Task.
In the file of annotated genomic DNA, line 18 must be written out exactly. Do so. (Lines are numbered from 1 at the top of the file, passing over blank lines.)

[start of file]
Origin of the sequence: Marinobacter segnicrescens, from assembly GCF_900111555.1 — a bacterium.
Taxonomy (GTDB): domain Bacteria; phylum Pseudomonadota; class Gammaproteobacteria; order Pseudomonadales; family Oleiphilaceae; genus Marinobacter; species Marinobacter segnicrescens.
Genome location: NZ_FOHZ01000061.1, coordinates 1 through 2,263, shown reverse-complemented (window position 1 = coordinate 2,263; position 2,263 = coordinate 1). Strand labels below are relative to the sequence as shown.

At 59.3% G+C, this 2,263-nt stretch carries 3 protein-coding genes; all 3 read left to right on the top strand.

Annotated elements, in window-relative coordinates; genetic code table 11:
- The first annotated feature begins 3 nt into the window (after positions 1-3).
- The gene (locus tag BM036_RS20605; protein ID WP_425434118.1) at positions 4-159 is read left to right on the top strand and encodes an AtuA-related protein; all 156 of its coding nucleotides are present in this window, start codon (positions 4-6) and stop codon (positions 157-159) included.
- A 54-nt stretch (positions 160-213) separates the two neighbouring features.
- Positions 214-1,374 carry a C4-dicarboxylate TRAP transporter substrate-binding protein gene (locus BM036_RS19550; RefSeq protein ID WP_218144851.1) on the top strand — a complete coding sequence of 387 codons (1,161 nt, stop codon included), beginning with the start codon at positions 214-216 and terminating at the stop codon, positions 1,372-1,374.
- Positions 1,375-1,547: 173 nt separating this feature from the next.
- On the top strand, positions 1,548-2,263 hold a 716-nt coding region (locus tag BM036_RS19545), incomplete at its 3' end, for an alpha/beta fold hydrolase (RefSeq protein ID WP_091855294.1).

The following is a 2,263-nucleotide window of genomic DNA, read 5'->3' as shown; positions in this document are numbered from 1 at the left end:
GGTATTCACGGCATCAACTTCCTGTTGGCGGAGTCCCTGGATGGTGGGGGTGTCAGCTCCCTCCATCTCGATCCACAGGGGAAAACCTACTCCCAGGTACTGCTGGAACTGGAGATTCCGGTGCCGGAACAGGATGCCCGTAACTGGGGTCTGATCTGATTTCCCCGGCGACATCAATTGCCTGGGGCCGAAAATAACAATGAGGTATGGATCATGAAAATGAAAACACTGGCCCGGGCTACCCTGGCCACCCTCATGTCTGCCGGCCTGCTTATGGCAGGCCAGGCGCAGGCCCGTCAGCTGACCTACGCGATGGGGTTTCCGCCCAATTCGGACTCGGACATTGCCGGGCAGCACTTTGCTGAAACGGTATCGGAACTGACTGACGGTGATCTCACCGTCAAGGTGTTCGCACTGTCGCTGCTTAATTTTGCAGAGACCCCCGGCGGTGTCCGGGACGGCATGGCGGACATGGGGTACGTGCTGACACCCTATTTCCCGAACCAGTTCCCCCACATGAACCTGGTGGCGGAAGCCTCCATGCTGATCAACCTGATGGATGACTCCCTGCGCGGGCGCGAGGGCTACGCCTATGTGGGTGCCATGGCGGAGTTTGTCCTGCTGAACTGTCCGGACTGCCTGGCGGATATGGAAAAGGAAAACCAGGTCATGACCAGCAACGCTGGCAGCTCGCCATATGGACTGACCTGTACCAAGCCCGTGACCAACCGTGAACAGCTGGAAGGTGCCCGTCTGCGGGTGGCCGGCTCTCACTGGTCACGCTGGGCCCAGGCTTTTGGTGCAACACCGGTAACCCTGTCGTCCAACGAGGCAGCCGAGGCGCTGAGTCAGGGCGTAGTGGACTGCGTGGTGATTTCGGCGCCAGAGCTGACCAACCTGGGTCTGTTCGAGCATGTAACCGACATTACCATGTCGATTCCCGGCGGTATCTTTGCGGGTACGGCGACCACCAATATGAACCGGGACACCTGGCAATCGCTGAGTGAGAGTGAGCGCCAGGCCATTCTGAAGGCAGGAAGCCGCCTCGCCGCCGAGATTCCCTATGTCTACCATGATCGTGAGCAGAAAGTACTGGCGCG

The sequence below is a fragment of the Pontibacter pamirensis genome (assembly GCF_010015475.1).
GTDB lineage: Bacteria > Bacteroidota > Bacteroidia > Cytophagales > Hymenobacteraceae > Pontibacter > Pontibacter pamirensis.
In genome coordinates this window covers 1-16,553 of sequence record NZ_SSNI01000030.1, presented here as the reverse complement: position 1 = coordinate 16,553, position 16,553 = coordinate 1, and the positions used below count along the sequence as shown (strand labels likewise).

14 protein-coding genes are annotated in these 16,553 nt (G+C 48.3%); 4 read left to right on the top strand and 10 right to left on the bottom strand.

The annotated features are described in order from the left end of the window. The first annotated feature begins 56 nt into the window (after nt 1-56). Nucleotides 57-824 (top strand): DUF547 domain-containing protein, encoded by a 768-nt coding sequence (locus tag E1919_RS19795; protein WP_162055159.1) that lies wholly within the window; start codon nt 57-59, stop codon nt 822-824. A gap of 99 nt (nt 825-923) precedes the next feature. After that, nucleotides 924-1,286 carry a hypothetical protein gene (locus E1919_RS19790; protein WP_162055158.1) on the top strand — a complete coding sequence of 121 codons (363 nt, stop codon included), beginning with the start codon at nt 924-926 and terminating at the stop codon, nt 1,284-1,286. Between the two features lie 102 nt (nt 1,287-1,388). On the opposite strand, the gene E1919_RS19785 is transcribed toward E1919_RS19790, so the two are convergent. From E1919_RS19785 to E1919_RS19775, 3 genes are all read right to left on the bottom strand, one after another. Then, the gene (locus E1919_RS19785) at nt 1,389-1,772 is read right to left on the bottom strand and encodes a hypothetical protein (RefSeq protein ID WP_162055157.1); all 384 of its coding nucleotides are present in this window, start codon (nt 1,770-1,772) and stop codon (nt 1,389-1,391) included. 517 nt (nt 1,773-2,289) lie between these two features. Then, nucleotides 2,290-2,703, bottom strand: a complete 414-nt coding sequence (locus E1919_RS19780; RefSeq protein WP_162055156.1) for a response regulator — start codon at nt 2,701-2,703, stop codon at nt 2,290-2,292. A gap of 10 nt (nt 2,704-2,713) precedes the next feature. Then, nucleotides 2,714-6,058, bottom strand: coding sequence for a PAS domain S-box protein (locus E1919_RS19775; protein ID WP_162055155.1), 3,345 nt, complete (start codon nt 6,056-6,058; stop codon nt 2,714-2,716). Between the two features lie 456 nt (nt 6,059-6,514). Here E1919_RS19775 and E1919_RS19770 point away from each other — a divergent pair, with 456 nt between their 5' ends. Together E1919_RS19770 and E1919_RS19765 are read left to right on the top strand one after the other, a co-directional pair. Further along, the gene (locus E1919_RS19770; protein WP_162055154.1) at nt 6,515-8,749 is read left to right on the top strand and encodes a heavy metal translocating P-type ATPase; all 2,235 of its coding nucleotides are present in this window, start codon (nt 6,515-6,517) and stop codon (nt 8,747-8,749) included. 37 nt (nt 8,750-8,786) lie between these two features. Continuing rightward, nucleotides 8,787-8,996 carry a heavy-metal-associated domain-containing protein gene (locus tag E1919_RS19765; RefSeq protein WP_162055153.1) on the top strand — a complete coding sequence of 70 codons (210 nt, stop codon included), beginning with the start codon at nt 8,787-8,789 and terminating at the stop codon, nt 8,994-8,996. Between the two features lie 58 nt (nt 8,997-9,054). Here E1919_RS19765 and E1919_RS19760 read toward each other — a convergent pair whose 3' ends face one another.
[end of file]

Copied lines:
The annotated features are described in order from the left end of the window. The first annotated feature begins 56 nt into the window (after nt 1-56). Nucleotides 57-824 (top strand): DUF547 domain-containing protein, encoded by a 768-nt coding sequence (locus tag E1919_RS19795; protein WP_162055159.1) that lies wholly within the window; start codon nt 57-59, stop codon nt 822-824. A gap of 99 nt (nt 825-923) precedes the next feature. After that, nucleotides 924-1,286 carry a hypothetical protein gene (locus E1919_RS19790; protein WP_162055158.1) on the top strand — a complete coding sequence of 121 codons (363 nt, stop codon included), beginning with the start codon at nt 924-926 and terminating at the stop codon, nt 1,284-1,286. Between the two features lie 102 nt (nt 1,287-1,388). On the opposite strand, the gene E1919_RS19785 is transcribed toward E1919_RS19790, so the two are convergent. From E1919_RS19785 to E1919_RS19775, 3 genes are all read right to left on the bottom strand, one after another. Then, the gene (locus E1919_RS19785) at nt 1,389-1,772 is read right to left on the bottom strand and encodes a hypothetical protein (RefSeq protein ID WP_162055157.1); all 384 of its coding nucleotides are present in this window, start codon (nt 1,770-1,772) and stop codon (nt 1,389-1,391) included. 517 nt (nt 1,773-2,289) lie between these two features. Then, nucleotides 2,290-2,703, bottom strand: a complete 414-nt coding sequence (locus E1919_RS19780; RefSeq protein WP_162055156.1) for a response regulator — start codon at nt 2,701-2,703, stop codon at nt 2,290-2,292. A gap of 10 nt (nt 2,704-2,713) precedes the next feature. Then, nucleotides 2,714-6,058, bottom strand: coding sequence for a PAS domain S-box protein (locus E1919_RS19775; protein ID WP_162055155.1), 3,345 nt, complete (start codon nt 6,056-6,058; stop codon nt 2,714-2,716). Between the two features lie 456 nt (nt 6,059-6,514). Here E1919_RS19775 and E1919_RS19770 point away from each other — a divergent pair, with 456 nt between their 5' ends. Together E1919_RS19770 and E1919_RS19765 are read left to right on the top strand one after the other, a co-directional pair. Further along, the gene (locus E1919_RS19770; protein WP_162055154.1) at nt 6,515-8,749 is read left to right on the top strand and encodes a heavy metal translocating P-type ATPase; all 2,235 of its coding nucleotides are present in this window, start codon (nt 6,515-6,517) and stop codon (nt 8,747-8,749) included. 37 nt (nt 8,750-8,786) lie between these two features. Continuing rightward, nucleotides 8,787-8,996 carry a heavy-metal-associated domain-containing protein gene (locus tag E1919_RS19765; RefSeq protein WP_162055153.1) on the top strand — a complete coding sequence of 70 codons (210 nt, stop codon included), beginning with the start codon at nt 8,787-8,789 and terminating at the stop codon, nt 8,994-8,996. Between the two features lie 58 nt (nt 8,997-9,054). Here E1919_RS19765 and E1919_RS19760 read toward each other — a convergent pair whose 3' ends face one another.